With respect to the previous post (part VI), only a few minor changes were required to the demo we had so far. Basically making the hotspot light up is implemented by drawing on the plane’s material. That’s all there is to it. I’ve implemented this idea in the interactive material class.

Lots of room for optimization, but the basic principle remains the same.

Although the goal has never been to deliver a set of reusable classes/components, the basics are all there, and the possibilities are legion. And although the architecture of the code samples can be improved, and they are far from being a complete application, most of the principles and a lot of the sources can be reused and applied to your own panorama implementations. Also note that you might need to clean the code a bit (I saw some left over parameters sneaking around that are no longer used, hunt them down!).

Download the sources here: 3d Panorama v0.7 (913 downloads)

So this concludes my panorama series, hope you enjoyed it. Onto the next project!

Below is a screenshot of the final version with real images and hotspots implemented. The image is a 3d image and was rendered by my colleague at TriMM, Sebastiaan Dorgelo.


2 replies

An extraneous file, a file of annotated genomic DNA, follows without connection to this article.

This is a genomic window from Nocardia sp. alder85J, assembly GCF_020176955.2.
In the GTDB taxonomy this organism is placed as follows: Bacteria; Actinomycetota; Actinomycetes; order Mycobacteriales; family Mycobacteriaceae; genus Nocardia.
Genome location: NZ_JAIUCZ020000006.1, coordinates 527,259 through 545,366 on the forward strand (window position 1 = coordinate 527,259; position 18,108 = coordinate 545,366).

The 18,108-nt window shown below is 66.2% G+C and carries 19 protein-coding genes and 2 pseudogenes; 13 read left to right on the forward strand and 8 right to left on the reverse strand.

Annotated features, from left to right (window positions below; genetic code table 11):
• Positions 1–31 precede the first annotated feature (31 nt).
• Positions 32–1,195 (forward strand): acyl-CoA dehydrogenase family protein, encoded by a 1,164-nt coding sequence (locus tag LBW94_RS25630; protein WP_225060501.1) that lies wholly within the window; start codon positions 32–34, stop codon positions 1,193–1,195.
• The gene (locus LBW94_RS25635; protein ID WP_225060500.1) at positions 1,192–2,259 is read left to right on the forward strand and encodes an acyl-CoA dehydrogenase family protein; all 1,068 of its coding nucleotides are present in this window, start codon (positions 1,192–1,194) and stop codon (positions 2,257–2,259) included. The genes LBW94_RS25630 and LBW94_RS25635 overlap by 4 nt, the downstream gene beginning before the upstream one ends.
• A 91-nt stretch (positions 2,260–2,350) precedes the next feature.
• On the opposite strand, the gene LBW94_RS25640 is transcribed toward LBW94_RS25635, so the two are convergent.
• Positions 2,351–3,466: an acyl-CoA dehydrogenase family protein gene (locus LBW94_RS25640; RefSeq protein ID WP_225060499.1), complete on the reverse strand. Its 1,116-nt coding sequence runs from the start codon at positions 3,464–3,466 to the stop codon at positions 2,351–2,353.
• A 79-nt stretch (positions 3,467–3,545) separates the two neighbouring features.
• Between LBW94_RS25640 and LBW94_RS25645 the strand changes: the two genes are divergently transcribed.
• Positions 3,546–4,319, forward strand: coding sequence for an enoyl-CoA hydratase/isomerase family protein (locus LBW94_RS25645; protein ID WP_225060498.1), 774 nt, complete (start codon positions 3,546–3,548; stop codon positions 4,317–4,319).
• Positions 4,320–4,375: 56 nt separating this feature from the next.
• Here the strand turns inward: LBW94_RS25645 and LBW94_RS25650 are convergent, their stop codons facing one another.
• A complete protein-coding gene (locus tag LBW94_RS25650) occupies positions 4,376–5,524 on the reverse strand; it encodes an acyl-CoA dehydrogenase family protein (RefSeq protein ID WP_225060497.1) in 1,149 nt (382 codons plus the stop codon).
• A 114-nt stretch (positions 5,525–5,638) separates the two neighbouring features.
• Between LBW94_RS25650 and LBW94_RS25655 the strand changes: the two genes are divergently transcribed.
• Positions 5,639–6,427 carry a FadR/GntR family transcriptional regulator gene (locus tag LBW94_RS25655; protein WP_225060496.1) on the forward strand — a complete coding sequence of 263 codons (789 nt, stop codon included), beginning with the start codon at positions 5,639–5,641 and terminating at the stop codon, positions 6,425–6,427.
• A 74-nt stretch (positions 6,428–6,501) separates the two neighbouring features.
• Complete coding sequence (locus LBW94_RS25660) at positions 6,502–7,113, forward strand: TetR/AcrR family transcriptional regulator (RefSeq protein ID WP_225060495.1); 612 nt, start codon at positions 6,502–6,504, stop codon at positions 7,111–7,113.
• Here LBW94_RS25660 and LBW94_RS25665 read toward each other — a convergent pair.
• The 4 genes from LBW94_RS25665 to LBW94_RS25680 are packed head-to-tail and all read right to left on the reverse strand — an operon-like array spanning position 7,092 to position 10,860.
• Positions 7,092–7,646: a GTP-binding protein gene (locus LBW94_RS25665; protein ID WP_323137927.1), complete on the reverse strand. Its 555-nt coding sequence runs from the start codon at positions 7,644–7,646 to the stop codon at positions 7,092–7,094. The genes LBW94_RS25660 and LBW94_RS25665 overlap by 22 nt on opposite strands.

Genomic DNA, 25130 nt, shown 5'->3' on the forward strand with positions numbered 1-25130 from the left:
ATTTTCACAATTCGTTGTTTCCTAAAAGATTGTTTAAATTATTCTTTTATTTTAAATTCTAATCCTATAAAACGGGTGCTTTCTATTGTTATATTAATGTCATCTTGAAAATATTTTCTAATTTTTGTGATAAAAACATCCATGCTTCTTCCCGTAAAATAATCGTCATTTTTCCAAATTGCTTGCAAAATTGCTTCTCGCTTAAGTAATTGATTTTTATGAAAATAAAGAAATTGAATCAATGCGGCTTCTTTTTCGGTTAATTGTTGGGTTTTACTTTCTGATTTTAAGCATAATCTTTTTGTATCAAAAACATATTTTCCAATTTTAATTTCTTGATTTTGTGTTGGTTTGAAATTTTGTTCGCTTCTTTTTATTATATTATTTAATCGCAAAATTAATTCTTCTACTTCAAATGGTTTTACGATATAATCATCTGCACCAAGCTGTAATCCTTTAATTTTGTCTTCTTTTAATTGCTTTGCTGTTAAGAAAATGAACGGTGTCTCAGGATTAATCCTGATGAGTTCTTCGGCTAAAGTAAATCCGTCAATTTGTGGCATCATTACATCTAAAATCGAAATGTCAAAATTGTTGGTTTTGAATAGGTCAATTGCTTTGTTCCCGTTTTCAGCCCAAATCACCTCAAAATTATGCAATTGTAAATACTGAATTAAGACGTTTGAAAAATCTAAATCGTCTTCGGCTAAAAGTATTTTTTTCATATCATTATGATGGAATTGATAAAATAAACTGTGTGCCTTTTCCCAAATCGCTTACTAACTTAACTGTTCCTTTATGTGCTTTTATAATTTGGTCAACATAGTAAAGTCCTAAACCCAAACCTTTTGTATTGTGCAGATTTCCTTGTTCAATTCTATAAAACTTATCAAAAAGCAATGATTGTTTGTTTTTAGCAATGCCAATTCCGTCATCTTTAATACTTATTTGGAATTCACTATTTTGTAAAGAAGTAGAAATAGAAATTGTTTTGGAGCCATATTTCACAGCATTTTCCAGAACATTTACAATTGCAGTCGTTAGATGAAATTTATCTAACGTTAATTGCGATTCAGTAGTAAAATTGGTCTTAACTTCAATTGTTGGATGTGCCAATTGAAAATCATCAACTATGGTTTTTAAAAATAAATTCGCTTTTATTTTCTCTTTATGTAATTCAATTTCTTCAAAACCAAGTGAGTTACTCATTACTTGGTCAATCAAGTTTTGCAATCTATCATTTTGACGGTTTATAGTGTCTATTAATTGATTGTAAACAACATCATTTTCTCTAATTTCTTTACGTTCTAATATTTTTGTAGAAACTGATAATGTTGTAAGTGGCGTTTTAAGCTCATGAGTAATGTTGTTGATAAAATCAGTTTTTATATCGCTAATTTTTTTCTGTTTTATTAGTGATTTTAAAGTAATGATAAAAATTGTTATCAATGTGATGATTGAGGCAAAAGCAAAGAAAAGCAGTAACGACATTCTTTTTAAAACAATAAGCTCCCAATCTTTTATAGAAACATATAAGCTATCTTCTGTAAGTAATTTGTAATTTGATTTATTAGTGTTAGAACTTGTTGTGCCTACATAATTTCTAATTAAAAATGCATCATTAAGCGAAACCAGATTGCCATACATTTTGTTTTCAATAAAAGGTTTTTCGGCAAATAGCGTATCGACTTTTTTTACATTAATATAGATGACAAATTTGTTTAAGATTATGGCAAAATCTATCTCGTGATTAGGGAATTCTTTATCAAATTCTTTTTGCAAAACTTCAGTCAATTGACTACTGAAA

1. Skybutter
    Skybutter says:

    Hi, Thanks for your tutorial sir, It’s very helpful I’m doing some panorama project which will link in-between a room to another..And I’m not good in scripting. 🙁

    How can I place the hotspot button manually in the script and how to make it link to another swf file?

    Thanks for your help!
    (English isn’t my native language and I bring my apologise.)


    • Hans Wichman
      Hans Wichman says:

      Hi Sky,

      no need to sir me, just another developer just like you:).
      Are you doing as2 or as3? This is all old as2 stuff, and you would be better off building it in as3.
      Unfortunately, this is hard enough if you DO know scripting. If you are not a good scripter, I’d advice you to start doing basic tutorials for mouse clicking, image loading, bitmap manipulation, until you understand the sample code. At that point, you can make your own hotspots.
      Anyway, I’ll tell you the basic process. In this sample random cube hotspots are generated and then painted into both the texture and a backing bitmap whose pixeldata at the location of the hotspot in the texture, maps to an id of that specific hotspot. So you will have to create a drawing routine which draws arbitrary hotspots into the texture and backing bitmap.
      Then again, you might be better off using something like Pano2VR. If you can avoid it, don’t reinvent the wheel, unless your hand is forced by a geeky nature like it was in my case:).



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